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Hewlett Packard Enterprise announced last night that it is to spin off its troubled IT services business with Computer Sciences Corp (CSC).
The merger will further CSC’s evil master plan to take over IT services world. The combined company is expected to have annual revenues of $26bn and more than 5,000 clients in 70 countries.
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The spin off comes as HPE attempts to streamline its operations, focusing all of its efforts on its cloud services biz and other high-growth areas. In April, the company sold the majority of its stake in Indian IT services provider Mphasis for $1.1bn. HPE will retain its storage, networking and server businesses, as well as its Helion cloud platform. The trimmed down business will be worth circa $33bn in revenue.
“The ‘spin-merger’ of HPE Enterprise Services with CSC is the right next step for HPE and our customers,” said HPE CEO Meg Whitman. “Enterprise Services’ customers will benefit from a stronger, more versatile services business, better able to innovate and adapt to an ever-changing technology landscape. As two companies with global scale, strong balance sheets and a focus on innovation, both HPE and the new company will be well positioned as leaders in their respective markets.”
The merger is expected to close by March 2017 and will produce cost synergies in the region of $1bn over the following 12 months.
CSC chief exec Mike Lawrie will become CEO of the new company and, with approximately 50% of the new company going to HPE shareholders, Whitman will also join the board. Mike Nefkens, the current executive vice president and general manager of HPE Enterprise Services, will become a ‘key part’ of the new company’s executive team, CSC said in a statement.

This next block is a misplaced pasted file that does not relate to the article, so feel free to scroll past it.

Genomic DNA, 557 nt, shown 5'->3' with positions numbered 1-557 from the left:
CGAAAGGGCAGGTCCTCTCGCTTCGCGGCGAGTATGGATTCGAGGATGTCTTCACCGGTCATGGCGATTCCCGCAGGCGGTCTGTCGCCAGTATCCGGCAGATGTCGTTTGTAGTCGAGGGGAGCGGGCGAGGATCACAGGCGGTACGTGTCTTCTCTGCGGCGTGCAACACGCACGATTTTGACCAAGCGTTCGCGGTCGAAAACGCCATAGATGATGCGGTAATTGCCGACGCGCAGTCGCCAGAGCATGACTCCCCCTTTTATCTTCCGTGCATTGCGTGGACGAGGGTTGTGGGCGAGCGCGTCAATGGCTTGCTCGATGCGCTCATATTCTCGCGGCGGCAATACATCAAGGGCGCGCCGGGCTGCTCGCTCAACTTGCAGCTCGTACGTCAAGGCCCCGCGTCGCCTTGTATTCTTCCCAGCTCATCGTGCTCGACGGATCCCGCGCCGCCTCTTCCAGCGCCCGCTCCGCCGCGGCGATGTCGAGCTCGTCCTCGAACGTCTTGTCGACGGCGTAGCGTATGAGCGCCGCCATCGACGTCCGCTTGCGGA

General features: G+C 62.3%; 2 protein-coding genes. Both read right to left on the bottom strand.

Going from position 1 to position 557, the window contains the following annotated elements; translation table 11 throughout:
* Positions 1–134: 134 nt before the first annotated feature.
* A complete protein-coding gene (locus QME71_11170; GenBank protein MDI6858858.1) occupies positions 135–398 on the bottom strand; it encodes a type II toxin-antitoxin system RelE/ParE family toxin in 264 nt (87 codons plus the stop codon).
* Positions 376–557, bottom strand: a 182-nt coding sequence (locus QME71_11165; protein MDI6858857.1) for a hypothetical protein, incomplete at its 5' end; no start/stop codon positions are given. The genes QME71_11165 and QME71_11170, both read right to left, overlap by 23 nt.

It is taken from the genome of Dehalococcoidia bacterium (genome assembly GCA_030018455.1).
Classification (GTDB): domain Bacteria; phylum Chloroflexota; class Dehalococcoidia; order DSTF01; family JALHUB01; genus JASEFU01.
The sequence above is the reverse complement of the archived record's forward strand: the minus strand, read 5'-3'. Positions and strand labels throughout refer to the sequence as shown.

“Our proposed merger with HPE Enterprise Services is a logical next step in CSC’s transformation,” Lawrie said. “As a more powerful and versatile global technology services business, the new company will be well positioned to innovate, compete and serve clients in a rapidly changing marketplace. We are excited by the great potential this merger brings to our people, clients, partners and investors, and by the opportunity to strengthen our relationship and collaboration with HPE.”
Kate Hanaghan of analyst firm TechMarketView expressed reservations about the merger.
“While the merger makes sense on paper, we do have some serious reservations about how this will play out in reality,” Hanaghan said. “In particular, the task to make the transaction work will be a huge distraction, and therefore an opportunity for competitors to take advantage. We also have to consider the impact on customers – although Lawrie offers assurances that all will be well.”
The announcement comes six months after CSC separated into two publicly traded companies: CSC, to serve commercial and government clients, and CSRA, to serve the US public sector. The post-separation strategy outlined the need to bolster the firm’s services portfolio through aggressive acquisitions; and having snapped up Xchanging, UXC, Fixnetix and Fruition Partners, CSC is executing on that strategy something fierce.
The IT services giant also just announced its acquisition of Aspediens, a European service-management solutions provider.
“Clients are feeling the pressure to digitally transform their enterprises to meet new business demands and customer expectations,” Lawrie added. “They need a partner with the innovation, scale, leadership and dependability to answer the challenge.”
“As a pure play, the combined company will be built to lead digital transformations using next-generation technology solutions from both companies. It will be able to operate independent of any single hardware provider, while partnering with the world’s leading technology providers, including HPE.”
Shares of HPE rose 10.5% in extended trading on Tuesday, while shares of CSC jumped 19.5%.